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5 vegetables that will protect you from colds and flu

5 vegetables that will protect you from colds and flu

Our immune systems are very complicated and they are still not fully understood, so there is not a single thing that can be done to keep them functioning properly; there are many and they work together holistically.

Vitamin and nutrient deficiencies can lead to a significant decrease in the function of our immune system, thus allowing the invasion of our body by a virus. The good news is that certain plant foods can help prevent – and even treat – the common cold and flu. Of course, if you develop a high fever, have trouble breathing, or have a sudden worsening of your symptoms, you should see your doctor immediately.

1. Cruciferous vegetables

Arugula, bok choy, broccoli, Brussels sprouts, cabbage, kale, mustard, kohlrabi, and turnips are just a few of the vegetables in the cruciferous family known for their anticancer properties. What many people don’t know is that these foods also support the immune system when isothiocyanates are released.. Isothiocyanates are created when vegetables are chewed or cut, which is one reason why a green smoothie is recommended every day. These crisp cruciferous vegetables also support the immune system’s interferon activity. Interferon is a protein released by the cells of the body when it has been invaded by a virus or other pathogen, altering neighboring cells to increase their defenses. Therefore, interferon “interferes” with the virus’s ability to replicate.

What are cruciferous plants?

Cruciferous plants are rich in nutrients, including several carotenoids (beta-carotene, lutein, zeaxanthin); vitamins C, E and K; folate; and minerals. They are also a good source of fiber.
In addition, cruciferous plants contain a group of substances called glucosinolates, which are chemical compounds with sulfur. These chemicals are responsible for the pungent aroma and bitter taste of cruciferous plants.

2. Garlic

Garlic does more than keep vampires away as it also improves the immune system. Chopping the garlic and letting it rest for 15 minutes before cooking and eating it is necessary because crushing the plant cells triggers the enzymatic reaction that activates the healthy compounds. Garlic stimulates certain types of immune system cells such as macrophages, lymphocytes, natural killer cells, dendritic cells, and eosinophils.Each of them has an important role in maintaining our health: macrophages engulf cellular debris and act as scavengers, cleaning the body of debris and foreign substances, while lymphocytes and eosinophils are types of white blood cells that respond to different types of infections or inflammations (such as viral infections and allergic reactions); natural killer cells are a type of lymphocyte allied in the fight against viral infections; and dendritic cells are messenger cells of the immune system.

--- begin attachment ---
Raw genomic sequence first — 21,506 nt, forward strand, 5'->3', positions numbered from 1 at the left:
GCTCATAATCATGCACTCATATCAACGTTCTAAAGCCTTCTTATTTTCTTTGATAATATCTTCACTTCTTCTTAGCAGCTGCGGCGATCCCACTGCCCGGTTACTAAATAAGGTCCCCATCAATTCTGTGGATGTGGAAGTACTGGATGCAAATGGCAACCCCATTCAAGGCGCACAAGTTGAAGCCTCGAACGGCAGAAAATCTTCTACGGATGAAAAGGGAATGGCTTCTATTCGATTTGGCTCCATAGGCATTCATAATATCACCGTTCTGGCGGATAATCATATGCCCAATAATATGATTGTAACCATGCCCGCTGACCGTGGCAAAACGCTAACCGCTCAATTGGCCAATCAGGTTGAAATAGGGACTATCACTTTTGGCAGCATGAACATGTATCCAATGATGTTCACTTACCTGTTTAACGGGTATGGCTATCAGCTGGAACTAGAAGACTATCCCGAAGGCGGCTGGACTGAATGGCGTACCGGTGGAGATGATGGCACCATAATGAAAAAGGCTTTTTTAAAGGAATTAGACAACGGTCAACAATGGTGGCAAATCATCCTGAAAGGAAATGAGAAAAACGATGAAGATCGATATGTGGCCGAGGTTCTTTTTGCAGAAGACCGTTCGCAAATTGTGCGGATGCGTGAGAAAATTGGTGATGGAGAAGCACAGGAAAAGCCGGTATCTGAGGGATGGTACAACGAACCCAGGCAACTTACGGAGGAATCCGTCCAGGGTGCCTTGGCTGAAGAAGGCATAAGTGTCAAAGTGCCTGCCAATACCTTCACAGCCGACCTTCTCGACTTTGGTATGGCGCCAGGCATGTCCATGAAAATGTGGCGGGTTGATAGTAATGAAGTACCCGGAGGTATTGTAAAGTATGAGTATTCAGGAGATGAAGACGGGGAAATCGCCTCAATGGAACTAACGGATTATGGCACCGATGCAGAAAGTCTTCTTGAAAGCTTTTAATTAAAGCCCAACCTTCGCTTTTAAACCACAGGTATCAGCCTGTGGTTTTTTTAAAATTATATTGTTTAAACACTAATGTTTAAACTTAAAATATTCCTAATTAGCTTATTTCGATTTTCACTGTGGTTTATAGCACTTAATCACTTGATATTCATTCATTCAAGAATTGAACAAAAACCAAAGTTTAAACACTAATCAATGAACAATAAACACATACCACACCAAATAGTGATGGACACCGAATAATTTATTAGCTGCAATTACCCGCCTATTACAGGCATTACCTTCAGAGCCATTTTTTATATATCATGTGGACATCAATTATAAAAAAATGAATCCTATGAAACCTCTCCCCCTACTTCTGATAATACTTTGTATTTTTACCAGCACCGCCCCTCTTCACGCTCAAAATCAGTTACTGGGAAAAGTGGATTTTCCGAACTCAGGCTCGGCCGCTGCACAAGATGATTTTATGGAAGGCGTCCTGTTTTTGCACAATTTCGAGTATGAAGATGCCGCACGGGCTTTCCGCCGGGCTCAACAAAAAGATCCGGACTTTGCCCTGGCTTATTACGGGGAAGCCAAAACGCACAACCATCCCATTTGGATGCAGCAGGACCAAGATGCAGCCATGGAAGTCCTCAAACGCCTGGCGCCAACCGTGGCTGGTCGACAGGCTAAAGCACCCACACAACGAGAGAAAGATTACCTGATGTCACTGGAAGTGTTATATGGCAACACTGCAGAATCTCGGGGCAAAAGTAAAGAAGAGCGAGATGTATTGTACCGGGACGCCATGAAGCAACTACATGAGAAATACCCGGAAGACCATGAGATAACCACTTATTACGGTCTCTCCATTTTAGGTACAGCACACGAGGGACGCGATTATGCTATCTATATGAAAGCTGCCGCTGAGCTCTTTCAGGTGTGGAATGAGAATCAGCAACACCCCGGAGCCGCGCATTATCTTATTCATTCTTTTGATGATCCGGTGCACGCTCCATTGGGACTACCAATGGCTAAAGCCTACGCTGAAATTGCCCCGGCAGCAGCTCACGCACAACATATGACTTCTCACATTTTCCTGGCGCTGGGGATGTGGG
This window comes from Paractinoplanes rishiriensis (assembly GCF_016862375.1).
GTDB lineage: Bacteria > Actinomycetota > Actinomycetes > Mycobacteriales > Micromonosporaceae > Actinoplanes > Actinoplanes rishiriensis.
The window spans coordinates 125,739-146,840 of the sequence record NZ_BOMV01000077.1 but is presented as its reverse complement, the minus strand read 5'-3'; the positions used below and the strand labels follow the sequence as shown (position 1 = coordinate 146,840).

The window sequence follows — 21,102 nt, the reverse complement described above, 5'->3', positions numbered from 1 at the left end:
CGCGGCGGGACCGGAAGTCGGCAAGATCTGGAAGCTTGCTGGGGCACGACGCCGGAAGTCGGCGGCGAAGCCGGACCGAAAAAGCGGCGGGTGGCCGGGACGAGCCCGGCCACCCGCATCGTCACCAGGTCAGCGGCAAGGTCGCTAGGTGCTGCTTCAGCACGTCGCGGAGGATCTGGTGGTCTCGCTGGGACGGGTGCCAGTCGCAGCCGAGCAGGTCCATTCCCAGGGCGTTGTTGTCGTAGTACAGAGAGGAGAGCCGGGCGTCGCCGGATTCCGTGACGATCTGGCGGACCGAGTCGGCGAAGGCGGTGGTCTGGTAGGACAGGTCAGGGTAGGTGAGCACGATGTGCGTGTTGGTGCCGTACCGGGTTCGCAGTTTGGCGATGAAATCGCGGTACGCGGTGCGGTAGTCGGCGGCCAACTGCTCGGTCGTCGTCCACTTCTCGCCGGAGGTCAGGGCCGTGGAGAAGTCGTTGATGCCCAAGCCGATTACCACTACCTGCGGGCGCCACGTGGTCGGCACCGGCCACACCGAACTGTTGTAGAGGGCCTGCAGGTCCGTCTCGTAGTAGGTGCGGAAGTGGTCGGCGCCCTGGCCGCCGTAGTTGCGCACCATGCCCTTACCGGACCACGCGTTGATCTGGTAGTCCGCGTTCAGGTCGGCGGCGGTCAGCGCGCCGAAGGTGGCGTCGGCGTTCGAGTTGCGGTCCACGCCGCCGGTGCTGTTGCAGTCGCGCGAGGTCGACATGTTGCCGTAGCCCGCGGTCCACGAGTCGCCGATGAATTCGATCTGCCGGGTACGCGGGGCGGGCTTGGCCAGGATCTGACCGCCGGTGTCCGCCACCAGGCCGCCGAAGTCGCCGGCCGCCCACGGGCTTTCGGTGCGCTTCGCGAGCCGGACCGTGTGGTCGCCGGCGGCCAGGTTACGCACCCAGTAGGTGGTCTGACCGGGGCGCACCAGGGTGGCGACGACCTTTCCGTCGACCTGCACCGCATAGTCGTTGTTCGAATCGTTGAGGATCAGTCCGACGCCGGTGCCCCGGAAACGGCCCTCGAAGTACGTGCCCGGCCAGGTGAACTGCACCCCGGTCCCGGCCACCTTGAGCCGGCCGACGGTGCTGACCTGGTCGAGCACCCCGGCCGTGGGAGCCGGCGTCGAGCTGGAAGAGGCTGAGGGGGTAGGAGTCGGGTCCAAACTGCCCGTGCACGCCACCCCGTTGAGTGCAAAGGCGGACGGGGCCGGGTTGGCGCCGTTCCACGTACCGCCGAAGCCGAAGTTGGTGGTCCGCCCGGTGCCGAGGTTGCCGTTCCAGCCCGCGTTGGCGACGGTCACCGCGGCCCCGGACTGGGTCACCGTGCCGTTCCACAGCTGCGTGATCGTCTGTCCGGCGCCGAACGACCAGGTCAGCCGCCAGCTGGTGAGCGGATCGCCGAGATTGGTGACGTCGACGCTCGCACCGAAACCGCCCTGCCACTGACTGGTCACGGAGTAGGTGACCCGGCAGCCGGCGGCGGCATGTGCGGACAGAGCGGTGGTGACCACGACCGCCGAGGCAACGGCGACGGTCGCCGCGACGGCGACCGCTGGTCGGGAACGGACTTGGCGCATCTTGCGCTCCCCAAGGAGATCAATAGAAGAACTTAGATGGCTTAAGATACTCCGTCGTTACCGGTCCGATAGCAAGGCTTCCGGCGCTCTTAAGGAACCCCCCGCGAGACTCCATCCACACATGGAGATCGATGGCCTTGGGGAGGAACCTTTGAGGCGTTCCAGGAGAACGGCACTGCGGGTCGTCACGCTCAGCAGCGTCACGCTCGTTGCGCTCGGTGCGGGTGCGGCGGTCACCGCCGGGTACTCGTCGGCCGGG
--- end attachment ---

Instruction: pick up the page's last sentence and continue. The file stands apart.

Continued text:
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. Mushrooms

In addition to being delicious, nutritious yeast and mushrooms also help you when you are sick, as mushrooms break down dead organic material and provide medications like penicillin. Nutritional yeast stimulates the immune system but also suppresses the inflammatory response that could arise when the immune system raises its defenses.A tablespoon of nutritional yeast a day reduces the recurrence of the common cold by 25 percent, so don’t worry! Furthermore, mushrooms are also beneficial by increasing the activity of natural killer cells. Natural killer cells are a type of white blood cell that attaches to and kills virus-infected cells (hence their name). Don’t forget to eat mushrooms cooked, not raw, as they contain natural agaritin, a potentially toxic substance that is deactivated by cooking.

4. Kiwi

When consumed by the elderly (typically those over 65 years of age), kiwi consumption can reduce the severity and duration of a cold from five to one day. For preschool-age children, kiwi lowers the risk of catching a cold or the flu by 50 percent. Therefore, adding sliced ​​kiwi to your salad is not only sweet for your taste buds but also for your immune system.

5. Berries

Berries like Indian gooseberries, wild blueberries, strawberries, currants, and goji berries are high in antioxidants. Antioxidants protect our cells by neutralizing free radicals that cause damage from oxidative stress. The antioxidants found in elderberry juice can shorten the duration of the flu, while resveratrol in grapes prevents the flu virus from replicating. Adding berries to oatmeal or a teaspoon of Indian gooseberry powder (also known as AMLA) to your morning smoothie is not only a great way to start your day, it could also help prevent the next cold virus or the flu will attack you.